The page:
Poverty around the world has a surefire cure. It is income from employment and business ownership. More specifically, it is a source of income capable of supporting a modern lifestyle and the opportunity to grow one’s income based on merit and hard work. Absent disability and personal dysfunction, opportunity deficits are the causes of poverty. In order to address poverty, as well as issues like weak economic growth, opportunity deficits have to be confronted. There are, however, three types of opportunity deficits that poor people and communities struggle to overcome.
First, there is an absolute lack of opportunities. In the aftermath of the Great Recession, for example, many more communities faced an economic “death sprawl” than normal, yet few communities actually face an absolute opportunity deficit. There are certainly concentrations of extreme poverty, but even most of these poor communities in the US survive with some form of economic life support. Just as there are communities that thrive due to military and other government spending, there are poor communities that endure solely due to social welfare spending.
For those living in communities, which lack a functional economy, public assistance helps residents survive, yet does nothing to help them rebuild their local economies, seize potential opportunities, or relocate to greener pastures. Whether from private or public industries, communities and individuals alike need opportunities that allow them to do more than just survive. Strong economies are built on economic activity fueled by robust consumer spending. When people only have an income large enough to, maybe, purchase bare essentials, they cannot contribute to an economy capable of growing.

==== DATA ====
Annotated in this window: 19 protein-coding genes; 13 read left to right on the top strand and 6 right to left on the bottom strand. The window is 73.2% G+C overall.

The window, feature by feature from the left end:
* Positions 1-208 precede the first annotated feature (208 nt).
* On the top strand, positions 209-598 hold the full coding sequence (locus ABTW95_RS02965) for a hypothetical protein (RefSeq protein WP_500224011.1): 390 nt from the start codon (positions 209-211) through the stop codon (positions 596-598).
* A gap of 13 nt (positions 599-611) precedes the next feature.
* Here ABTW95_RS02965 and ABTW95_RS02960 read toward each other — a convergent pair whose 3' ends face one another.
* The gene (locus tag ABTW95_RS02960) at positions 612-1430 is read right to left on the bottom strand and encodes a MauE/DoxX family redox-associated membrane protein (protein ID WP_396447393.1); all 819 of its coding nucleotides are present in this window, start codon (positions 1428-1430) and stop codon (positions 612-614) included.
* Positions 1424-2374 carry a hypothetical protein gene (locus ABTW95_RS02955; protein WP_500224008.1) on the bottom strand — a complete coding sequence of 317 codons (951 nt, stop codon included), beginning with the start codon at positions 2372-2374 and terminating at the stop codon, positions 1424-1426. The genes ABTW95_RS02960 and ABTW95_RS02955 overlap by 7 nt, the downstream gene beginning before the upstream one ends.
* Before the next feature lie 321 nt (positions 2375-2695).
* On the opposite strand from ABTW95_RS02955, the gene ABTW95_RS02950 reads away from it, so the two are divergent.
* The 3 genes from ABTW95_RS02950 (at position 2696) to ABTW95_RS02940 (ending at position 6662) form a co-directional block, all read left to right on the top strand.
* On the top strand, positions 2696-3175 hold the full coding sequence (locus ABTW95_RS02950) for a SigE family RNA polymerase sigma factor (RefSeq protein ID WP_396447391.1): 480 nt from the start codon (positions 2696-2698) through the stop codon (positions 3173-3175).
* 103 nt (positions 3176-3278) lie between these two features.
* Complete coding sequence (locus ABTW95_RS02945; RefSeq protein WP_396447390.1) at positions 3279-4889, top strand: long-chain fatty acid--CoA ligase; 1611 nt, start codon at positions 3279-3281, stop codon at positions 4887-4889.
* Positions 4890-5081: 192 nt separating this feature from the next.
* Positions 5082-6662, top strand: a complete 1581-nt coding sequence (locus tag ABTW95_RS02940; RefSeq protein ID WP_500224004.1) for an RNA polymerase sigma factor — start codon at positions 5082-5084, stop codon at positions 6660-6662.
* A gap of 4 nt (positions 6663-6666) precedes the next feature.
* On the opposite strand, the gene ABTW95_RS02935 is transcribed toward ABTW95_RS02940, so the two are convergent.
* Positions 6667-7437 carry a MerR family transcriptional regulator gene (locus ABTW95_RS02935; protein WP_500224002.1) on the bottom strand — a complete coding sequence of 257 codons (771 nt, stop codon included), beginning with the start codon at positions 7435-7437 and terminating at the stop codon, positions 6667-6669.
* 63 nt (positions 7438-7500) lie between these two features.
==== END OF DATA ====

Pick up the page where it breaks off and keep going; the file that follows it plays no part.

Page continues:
With that in mind, it is not enough to simply create a handful of jobs or businesses. Healthy economies require robust economic activity, which is only possible when a critical mass of people can participate in an economy. When only a small number of people have jobs or disposable incomes, there are not enough consumers to fuel a healthy economy capable of providing for the needs of the community and community members. As such, social welfare spending, such as food stamps, can sustain individuals and communities, yet not revive dying economies.
Second, there is a lack of access to opportunities that the poor face. Whether living in a community where there is a absolute opportunity deficit or a thriving community where jobs are plentiful, the ability to get a job or raise the funds to start a business determines if people can capitalize on opportunities. A lack of education and other credentials, for example, can prevent people from being hired. Employers often struggle to properly assess the skills of potential hires and match them to their needs. Other times, job seekers and employers are unaware of each others’ needs or fear taking chances. Sometimes, potential hires lack essential things like transportation.